We apply institutionalist theory to explain the major differences between Chile and Taiwan. According to this theory, a nation’s political and economic institutions shape its socioeconomic outcomes in ways which can vary considerably in their success, and which inevitably favor some groups and are disadvantageous to others (March and Olsen, 1989; North, 1990). In particular, the power of landed elites and the military in Chile has remained strong, which has inhibited the country’s ability to pursue industrial development and upgrading. In contrast, a more felicitous combination of factors in Taiwan has promoted rapid economic and social development due to, in the terms of Chan and Clark (1992), Flexibility, Foresight, and Fortuna. A comparison of Chile and Taiwan also indicates that neoliberalism and globalization are far from synonymous since Taiwan benefitted much more from globalization than did Chile, while having a government that had a fairly strong industrial policy.


Chapter 2 on “Neoliberalism and the paradoxes in economic theory” provides the theoretical background for our comparison of Chile and Taiwan. It begins with an overview of neoliberalism and globalization which introduces these two concepts and discusses the controversy over them in academic and policy debates. The second part of the chapter presents a series of paradoxes in basic economic theory and shows that these paradoxes present daunting challenges to both the advocates and critics of neoliberalism and globalization. Third, the normal pattern or sequence of economic development is examined in light of the paradoxes that we raise. Finally, we introduce institutionalist theory as a means for transcending these paradoxes and explaining the trajectories of the political economies of Chile and Taiwan.

We begin our comparative analysis in Chapter 3 on “The stereotype of the economic miracles: free markets.” The economic miracles of these two countries are often cited as showcases for the success of neoliberalism and globalization. Perhaps the most important characteristic of these two countries in this regard is that they opened their markets to foreign trade and foreign investment, as neoliberals would prescribe allowing a nation to take advantage of globalization. This chapter compares the periods of international market-opening in Chile (1975–1980) and Taiwan (1964–1972). We briefly examine the background factors to the marketization reforms, with special emphasis on the import-substitution that had previously been in effect and on the political calculations behind these dramatic changes in course. The reforms themselves are then described in some detail. Finally, the chapter charts the economic results that were soon to be called “miracles.”

Chapter 4 develops “An overall model of development in Taiwan;” and Chapter 5 presents a similar model for Chile. In each chapter, we start with a background discussion of how both countries experienced a preliminary industrialization that faltered for different reasons, creating economies that were primarily dependent upon primary products for their exports. The bulk of each chapter is then devoted to tracing the complex web of interacting effects among government policies, economic change, and social outcomes. In the economic realm, we chart how specific policies affected the economy; what the government did to promote human capital; and how economic change at one stage created possibilities for subsequent new policies and economic upgrading. In terms of social outcomes, we examine how economic change affected social conditions and the lives of the people; how the government responded to social change or the lack thereof; and the role of human capital in economic development.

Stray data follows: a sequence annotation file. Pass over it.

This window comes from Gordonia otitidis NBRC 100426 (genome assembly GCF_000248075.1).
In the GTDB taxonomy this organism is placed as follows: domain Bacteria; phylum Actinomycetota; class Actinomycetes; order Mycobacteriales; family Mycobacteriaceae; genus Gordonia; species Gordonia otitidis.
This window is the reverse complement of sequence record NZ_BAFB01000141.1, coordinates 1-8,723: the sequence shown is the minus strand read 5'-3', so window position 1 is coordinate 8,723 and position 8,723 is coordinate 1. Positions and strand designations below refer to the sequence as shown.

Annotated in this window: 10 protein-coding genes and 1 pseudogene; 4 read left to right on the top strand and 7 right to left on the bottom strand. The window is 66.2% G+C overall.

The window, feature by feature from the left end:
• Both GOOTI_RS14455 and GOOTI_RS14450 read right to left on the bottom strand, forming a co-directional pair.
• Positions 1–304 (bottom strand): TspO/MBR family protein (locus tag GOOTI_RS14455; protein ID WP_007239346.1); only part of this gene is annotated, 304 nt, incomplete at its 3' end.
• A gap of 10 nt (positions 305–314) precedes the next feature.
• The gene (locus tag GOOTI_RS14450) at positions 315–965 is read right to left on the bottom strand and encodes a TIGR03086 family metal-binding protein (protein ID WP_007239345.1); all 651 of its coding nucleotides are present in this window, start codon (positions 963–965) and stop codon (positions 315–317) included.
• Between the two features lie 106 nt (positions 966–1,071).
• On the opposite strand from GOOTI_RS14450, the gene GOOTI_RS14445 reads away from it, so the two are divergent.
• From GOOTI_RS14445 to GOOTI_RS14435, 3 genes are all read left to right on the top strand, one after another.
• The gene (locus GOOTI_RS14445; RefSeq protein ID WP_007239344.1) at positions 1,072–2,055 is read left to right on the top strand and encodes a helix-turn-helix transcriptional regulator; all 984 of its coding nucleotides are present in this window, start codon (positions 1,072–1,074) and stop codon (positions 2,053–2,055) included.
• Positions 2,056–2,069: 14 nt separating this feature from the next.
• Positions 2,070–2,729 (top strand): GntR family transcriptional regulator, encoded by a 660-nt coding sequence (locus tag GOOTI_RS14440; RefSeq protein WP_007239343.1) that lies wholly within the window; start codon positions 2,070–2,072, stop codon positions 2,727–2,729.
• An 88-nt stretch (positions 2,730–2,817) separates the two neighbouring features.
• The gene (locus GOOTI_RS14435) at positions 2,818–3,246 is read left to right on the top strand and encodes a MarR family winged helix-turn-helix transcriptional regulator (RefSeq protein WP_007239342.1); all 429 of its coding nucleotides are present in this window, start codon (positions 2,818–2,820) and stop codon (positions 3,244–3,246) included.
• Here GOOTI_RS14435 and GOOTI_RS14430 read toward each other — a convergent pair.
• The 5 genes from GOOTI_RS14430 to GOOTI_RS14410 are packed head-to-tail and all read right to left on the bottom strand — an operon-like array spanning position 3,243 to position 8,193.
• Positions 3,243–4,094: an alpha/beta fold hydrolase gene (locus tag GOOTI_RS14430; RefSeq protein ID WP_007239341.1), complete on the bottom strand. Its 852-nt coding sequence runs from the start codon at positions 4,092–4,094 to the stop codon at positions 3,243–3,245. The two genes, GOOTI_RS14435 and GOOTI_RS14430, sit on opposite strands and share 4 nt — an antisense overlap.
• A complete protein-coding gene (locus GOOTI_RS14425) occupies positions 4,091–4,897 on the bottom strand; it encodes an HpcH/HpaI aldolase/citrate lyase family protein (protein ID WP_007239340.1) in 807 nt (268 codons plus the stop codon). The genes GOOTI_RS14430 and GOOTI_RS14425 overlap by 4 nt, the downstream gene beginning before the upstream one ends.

Chapter 6 on “Neoliberalism and the economic miracles in Chile and Taiwan” then applies the data and analyses from Chapters 3 to 5 to evaluate neoliberalism’s ability to promote economic and social development. The first section compares these two political economies. Despite their similar strategies of opening their markets to the global economy and pursuing export-led growth, the differences between Chile and Taiwan are profound and highly consequential. Five differences in particular are quite dramatic. First, Chile implemented a full package of explicitly neoliberal reforms, while Taiwan did not. Second, Taiwan engaged in substantial economic upgrading throughout the second half of the twentieth century, while the opening of the Chilean economy did not affect that nation’s manufacturing sector very much at first but then led to its marked decline. Third, opening Taiwan’s economy to globalization was followed by “growth with equity” as poverty and income inequality dropped substantially, while the market reforms of Pinochet and his Chicago Boys led to a massive jump in poverty and inequality. Fourth, in contrast to Chile’s neoliberalism which extended into the post-Pinochet period, Taiwan’s government often actively promoted the country’s movement from one type of economic structure to another. Finally, Taiwan enacted a massive land reform program in the early 1950, while Chile has generally protected the interests of its landed elites. The second section, “An institutional model of the divergence between Chile and Taiwan”, summarizes the major economic, political, and social institutions in each nation and analyzes how these two distinct institutional structures have shaped economic and social outcomes in each country. Finally, a section, “Implications for globalization and neoliberalism”, discusses how the paradoxes in economic theory discussed in Chapter 2 are reflected in the political economies of Chile and Taiwan, and what this implies about the effectiveness of neoliberalism. In particular, we conclude that if a country tries to take advantage of globalization to promote economic progress, it would be poorly served by adopting neoliberal policies.